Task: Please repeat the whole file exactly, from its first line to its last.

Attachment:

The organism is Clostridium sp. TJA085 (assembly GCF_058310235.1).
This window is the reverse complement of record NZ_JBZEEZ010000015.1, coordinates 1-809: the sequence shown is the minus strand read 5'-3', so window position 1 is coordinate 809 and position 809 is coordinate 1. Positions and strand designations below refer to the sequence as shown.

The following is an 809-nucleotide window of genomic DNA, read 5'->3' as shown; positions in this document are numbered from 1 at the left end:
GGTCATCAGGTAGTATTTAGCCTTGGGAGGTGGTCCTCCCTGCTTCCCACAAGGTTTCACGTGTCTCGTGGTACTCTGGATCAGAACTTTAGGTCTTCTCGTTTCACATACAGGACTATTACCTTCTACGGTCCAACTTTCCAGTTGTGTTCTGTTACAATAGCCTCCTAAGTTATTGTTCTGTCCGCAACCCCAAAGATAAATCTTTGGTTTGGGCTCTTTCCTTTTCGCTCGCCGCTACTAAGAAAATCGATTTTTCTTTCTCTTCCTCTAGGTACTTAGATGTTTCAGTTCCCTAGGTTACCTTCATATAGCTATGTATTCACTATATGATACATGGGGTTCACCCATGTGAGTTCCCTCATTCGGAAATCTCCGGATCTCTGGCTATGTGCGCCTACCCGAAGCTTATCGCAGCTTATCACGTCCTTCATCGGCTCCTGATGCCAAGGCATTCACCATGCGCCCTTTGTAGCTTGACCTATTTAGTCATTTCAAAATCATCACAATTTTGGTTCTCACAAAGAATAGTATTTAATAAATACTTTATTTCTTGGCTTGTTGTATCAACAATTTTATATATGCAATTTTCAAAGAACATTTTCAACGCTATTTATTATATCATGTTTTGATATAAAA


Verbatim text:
The organism is Clostridium sp. TJA085 (assembly GCF_058310235.1).
This window is the reverse complement of record NZ_JBZEEZ010000015.1, coordinates 1-809: the sequence shown is the minus strand read 5'-3', so window position 1 is coordinate 809 and position 809 is coordinate 1. Positions and strand designations below refer to the sequence as shown.

The following is an 809-nucleotide window of genomic DNA, read 5'->3' as shown; positions in this document are numbered from 1 at the left end:
GGTCATCAGGTAGTATTTAGCCTTGGGAGGTGGTCCTCCCTGCTTCCCACAAGGTTTCACGTGTCTCGTGGTACTCTGGATCAGAACTTTAGGTCTTCTCGTTTCACATACAGGACTATTACCTTCTACGGTCCAACTTTCCAGTTGTGTTCTGTTACAATAGCCTCCTAAGTTATTGTTCTGTCCGCAACCCCAAAGATAAATCTTTGGTTTGGGCTCTTTCCTTTTCGCTCGCCGCTACTAAGAAAATCGATTTTTCTTTCTCTTCCTCTAGGTACTTAGATGTTTCAGTTCCCTAGGTTACCTTCATATAGCTATGTATTCACTATATGATACATGGGGTTCACCCATGTGAGTTCCCTCATTCGGAAATCTCCGGATCTCTGGCTATGTGCGCCTACCCGAAGCTTATCGCAGCTTATCACGTCCTTCATCGGCTCCTGATGCCAAGGCATTCACCATGCGCCCTTTGTAGCTTGACCTATTTAGTCATTTCAAAATCATCACAATTTTGGTTCTCACAAAGAATAGTATTTAATAAATACTTTATTTCTTGGCTTGTTGTATCAACAATTTTATATATGCAATTTTCAAAGAACATTTTCAACGCTATTTATTATATCATGTTTTGATATAAAA